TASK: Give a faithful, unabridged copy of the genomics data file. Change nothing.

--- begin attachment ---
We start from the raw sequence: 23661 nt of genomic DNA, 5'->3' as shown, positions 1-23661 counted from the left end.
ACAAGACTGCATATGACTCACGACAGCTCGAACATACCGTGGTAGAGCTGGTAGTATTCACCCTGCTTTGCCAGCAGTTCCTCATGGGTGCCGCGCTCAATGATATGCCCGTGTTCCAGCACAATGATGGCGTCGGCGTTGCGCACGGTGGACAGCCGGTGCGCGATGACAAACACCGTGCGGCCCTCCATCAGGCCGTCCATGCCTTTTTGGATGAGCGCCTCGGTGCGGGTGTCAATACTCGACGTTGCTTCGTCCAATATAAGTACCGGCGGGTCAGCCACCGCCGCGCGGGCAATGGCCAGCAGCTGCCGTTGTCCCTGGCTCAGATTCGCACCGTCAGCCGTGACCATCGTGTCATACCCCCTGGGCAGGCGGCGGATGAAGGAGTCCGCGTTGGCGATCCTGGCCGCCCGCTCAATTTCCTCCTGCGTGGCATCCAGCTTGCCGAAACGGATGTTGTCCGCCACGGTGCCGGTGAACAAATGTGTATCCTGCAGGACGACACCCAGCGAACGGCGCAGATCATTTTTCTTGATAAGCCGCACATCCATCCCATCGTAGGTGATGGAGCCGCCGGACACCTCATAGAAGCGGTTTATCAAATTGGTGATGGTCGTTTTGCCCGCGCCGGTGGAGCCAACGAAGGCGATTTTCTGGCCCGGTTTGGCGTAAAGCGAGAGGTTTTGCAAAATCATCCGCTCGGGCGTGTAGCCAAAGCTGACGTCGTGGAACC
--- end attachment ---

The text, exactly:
We start from the raw sequence: 23661 nt of genomic DNA, 5'->3' as shown, positions 1-23661 counted from the left end.
ACAAGACTGCATATGACTCACGACAGCTCGAACATACCGTGGTAGAGCTGGTAGTATTCACCCTGCTTTGCCAGCAGTTCCTCATGGGTGCCGCGCTCAATGATATGCCCGTGTTCCAGCACAATGATGGCGTCGGCGTTGCGCACGGTGGACAGCCGGTGCGCGATGACAAACACCGTGCGGCCCTCCATCAGGCCGTCCATGCCTTTTTGGATGAGCGCCTCGGTGCGGGTGTCAATACTCGACGTTGCTTCGTCCAATATAAGTACCGGCGGGTCAGCCACCGCCGCGCGGGCAATGGCCAGCAGCTGCCGTTGTCCCTGGCTCAGATTCGCACCGTCAGCCGTGACCATCGTGTCATACCCCCTGGGCAGGCGGCGGATGAAGGAGTCCGCGTTGGCGATCCTGGCCGCCCGCTCAATTTCCTCCTGCGTGGCATCCAGCTTGCCGAAACGGATGTTGTCCGCCACGGTGCCGGTGAACAAATGTGTATCCTGCAGGACGACACCCAGCGAACGGCGCAGATCATTTTTCTTGATAAGCCGCACATCCATCCCATCGTAGGTGATGGAGCCGCCGGACACCTCATAGAAGCGGTTTATCAAATTGGTGATGGTCGTTTTGCCCGCGCCGGTGGAGCCAACGAAGGCGATTTTCTGGCCCGGTTTGGCGTAAAGCGAGAGGTTTTGCAAAATCATCCGCTCGGGCGTGTAGCCAAAGCTGACGTCGTGGAACC